Toronto Semiotic Circle Lecture Series
TSC Rafat Lecture: When Our Senses Deceive Us
Dr. Yasaman Rafat
Department of Modern Languages & Literatures, Western University
Most previous studies have shown that orthographic (written) input may either promote or hinder the target-like production or correct perception of target language sounds. However, very little is known about whether orthography can also lead to perceptual illusion such as the McGurk effect in L2 speech learning. The McGurk effect is elicited by the synchronous presentation of discordant auditory (e.g., /ba/) and facial/visual cues (e.g., /ga/). The listener often integrates the auditory and visual information leading to either (a) a combination percept, such as /bga/ or (b) a fused percept such as /da/ where the syllable perceived is not contained in either the auditory or the visual information. Our study investigates whether exposure to incongruent grapheme (letter) and sound will trigger a McGurk-like effect resulting in non-target-like combination productions in naïve English-speaking learners of Spanish. For example, we examine whether exposure to the digraph which corresponds to [j] in Spanish (e.g., llo>-[pojo]) and [l] in English (e.g., -[mɛlo]) will result in a non-target-like percept and production of a combination of first language (L1) and target language sounds such as, *[lj] (e.g., *[poljo] for llo>). We discuss the results in light of the effect of digraphs, L1-phonological constraints, and phonetic/acoustic salience. We also point out the need for a comprehensive model of L2 speech learning that would treat speech learning as a multi-modal event.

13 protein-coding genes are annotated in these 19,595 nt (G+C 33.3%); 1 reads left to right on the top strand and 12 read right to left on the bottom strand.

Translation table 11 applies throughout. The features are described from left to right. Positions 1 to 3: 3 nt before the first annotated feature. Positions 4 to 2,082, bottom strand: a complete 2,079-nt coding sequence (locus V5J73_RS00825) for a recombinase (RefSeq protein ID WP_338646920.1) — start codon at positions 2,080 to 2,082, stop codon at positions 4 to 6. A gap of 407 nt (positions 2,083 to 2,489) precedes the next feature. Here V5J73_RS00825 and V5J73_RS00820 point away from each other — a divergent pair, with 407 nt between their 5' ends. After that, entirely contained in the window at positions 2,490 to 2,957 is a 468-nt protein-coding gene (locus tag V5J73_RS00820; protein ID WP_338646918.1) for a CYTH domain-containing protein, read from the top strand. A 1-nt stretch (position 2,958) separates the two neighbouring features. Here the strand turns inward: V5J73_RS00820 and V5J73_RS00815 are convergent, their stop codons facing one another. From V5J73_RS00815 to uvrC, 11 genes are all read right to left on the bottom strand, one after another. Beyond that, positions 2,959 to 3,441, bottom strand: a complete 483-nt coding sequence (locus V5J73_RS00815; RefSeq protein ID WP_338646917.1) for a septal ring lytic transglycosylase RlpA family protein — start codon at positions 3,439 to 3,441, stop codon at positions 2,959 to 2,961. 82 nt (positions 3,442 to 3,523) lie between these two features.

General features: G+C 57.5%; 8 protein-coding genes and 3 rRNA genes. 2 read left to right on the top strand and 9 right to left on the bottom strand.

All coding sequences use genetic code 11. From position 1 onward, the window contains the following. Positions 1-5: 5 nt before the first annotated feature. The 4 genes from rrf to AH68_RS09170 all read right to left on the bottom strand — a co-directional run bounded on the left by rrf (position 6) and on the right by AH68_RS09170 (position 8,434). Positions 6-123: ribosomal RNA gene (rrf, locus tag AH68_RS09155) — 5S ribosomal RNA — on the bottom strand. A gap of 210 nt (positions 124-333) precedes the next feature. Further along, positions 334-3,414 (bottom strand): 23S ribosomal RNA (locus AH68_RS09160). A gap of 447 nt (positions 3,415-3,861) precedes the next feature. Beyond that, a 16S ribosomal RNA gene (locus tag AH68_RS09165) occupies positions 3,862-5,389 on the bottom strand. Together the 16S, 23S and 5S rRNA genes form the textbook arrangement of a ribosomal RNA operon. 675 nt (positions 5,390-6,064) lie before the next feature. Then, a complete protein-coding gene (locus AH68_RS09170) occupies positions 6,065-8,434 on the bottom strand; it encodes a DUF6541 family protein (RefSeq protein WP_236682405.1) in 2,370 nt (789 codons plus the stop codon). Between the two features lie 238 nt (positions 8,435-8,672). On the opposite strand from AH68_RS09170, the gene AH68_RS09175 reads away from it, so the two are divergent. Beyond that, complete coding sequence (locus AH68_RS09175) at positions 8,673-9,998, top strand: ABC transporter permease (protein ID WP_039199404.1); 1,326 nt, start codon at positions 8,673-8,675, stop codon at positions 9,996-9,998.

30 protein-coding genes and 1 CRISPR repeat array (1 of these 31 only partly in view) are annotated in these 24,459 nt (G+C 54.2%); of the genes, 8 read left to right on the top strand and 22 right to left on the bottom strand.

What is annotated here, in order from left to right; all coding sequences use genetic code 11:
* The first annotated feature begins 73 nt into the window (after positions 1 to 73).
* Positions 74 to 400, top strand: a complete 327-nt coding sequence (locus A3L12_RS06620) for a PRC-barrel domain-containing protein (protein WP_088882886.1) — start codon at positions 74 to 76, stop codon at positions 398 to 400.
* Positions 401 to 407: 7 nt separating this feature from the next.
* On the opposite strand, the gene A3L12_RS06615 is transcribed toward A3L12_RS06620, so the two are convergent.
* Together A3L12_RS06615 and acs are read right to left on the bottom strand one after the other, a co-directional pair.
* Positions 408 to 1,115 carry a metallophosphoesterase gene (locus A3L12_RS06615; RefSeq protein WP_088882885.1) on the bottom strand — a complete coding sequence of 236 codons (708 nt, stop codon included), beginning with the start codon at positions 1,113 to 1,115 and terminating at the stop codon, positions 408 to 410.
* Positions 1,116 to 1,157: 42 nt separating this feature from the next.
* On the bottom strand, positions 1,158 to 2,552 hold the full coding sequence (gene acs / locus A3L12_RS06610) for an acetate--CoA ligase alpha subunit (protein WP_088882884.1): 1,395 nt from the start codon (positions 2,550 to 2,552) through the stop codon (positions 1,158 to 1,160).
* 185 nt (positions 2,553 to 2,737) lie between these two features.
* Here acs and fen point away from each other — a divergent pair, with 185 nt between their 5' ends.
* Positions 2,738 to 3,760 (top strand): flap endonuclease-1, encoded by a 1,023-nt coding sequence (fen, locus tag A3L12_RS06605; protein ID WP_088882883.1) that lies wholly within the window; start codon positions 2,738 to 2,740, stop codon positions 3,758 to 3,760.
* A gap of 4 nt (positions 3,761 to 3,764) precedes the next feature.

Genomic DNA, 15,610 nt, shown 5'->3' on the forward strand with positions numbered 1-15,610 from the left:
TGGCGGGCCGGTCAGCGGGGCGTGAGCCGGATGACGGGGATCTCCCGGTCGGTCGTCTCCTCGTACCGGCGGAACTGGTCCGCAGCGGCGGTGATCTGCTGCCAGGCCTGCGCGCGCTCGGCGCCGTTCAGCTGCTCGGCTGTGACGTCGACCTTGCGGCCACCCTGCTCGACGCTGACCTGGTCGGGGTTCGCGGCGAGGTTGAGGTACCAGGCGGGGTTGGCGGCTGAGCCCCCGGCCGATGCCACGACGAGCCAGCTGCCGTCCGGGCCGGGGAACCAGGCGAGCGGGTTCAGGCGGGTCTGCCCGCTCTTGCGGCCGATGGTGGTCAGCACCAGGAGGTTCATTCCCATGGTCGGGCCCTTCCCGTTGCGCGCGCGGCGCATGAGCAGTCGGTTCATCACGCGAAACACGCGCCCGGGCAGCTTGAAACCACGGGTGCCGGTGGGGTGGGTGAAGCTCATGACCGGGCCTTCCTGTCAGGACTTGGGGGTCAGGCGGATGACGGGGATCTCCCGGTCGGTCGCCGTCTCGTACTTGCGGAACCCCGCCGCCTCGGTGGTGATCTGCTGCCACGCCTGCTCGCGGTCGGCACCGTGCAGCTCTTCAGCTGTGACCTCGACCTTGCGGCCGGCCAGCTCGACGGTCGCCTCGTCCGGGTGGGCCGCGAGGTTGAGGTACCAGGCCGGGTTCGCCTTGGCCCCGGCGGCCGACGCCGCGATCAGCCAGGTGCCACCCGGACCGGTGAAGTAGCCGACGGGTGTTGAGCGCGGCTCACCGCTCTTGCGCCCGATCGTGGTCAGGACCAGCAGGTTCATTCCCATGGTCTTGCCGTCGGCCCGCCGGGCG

A Bit About Me
Date & Time
Wed, 13 December 2017
5:00 PM – 6:30 PM EST
80 Gould St.
RCC 204 (Rogers Communications Centre)
Toronto, ON M5B 2M7